Schiffels and Sayer 2017
Authors: Stephan Schiffels and Duncan Sayer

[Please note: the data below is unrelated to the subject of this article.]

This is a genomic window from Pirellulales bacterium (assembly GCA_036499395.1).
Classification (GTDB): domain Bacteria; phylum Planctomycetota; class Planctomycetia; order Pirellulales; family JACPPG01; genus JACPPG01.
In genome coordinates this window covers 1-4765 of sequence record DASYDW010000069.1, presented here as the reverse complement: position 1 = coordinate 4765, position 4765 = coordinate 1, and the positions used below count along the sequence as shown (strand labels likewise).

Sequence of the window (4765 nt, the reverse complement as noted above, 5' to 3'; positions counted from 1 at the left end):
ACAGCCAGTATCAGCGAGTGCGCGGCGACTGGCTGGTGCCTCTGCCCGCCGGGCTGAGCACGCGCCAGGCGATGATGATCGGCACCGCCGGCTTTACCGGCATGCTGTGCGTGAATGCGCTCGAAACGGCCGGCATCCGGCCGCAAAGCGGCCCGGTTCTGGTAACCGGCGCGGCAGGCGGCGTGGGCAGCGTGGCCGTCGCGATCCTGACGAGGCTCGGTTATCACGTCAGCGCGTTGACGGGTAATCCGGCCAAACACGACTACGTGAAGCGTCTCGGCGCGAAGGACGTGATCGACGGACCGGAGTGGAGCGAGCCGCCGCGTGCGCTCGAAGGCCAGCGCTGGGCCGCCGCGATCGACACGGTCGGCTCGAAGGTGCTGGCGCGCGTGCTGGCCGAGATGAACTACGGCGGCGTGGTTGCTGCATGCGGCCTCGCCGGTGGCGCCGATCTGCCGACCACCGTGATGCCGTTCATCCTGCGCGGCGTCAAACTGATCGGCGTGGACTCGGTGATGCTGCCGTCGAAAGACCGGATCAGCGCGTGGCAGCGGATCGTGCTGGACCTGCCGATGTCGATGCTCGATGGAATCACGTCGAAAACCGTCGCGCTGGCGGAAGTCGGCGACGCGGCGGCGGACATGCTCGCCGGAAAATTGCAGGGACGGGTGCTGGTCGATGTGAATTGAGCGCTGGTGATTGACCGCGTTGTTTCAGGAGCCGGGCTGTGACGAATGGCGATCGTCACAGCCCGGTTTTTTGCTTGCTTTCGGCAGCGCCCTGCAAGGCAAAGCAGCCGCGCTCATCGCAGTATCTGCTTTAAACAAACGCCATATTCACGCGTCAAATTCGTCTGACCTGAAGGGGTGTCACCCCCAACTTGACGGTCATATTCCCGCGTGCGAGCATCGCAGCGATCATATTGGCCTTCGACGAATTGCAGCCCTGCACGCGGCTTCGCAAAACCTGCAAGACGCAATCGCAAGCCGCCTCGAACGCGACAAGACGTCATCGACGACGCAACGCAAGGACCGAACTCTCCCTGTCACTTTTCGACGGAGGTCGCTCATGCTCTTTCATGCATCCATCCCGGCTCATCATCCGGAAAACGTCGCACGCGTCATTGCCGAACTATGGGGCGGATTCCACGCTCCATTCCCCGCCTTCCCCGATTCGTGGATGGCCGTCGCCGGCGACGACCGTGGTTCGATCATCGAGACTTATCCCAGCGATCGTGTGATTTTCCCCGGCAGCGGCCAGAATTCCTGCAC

Abstract: British population history has been shaped by a series of immigration periods, including the Roman occupation from AD 43 and Early Anglo-Saxon migrations after AD 410. Until recently, it was an open question to whatthe extent to which these events changed the genetic population structure in Britain was an open question. Two recent genetic studies have provided new insights into this question, by analysing the genome sequences from 19 ancient British samples in total, dating from between the 1st century BC until and the 8th century AD . Here we will review these two recent studies, present a joint analysis of all 19 available samples, and will put the results into a wider archaeological context. Key results reviewed here include: 1 High high levels of genetic continuity between the late Late Iron Age and the Romano-British period; 2 a clear increase in ancestry related to the modern Dutch population during the Anglo-Saxon period, suggesting a substantial arrival of new people during this time; 3 an estimated 38 \% average of the proportion of Anglo-Saxon ancestry in the modern English population at 38\% on average; 4 evidence from an Early Anglo-Saxon cemetery near Cambridge for of early admixture between of Anglo-Saxon immigrants and indigenous British inhabitants from an early Anglo-Saxon cemetery near Cambridge.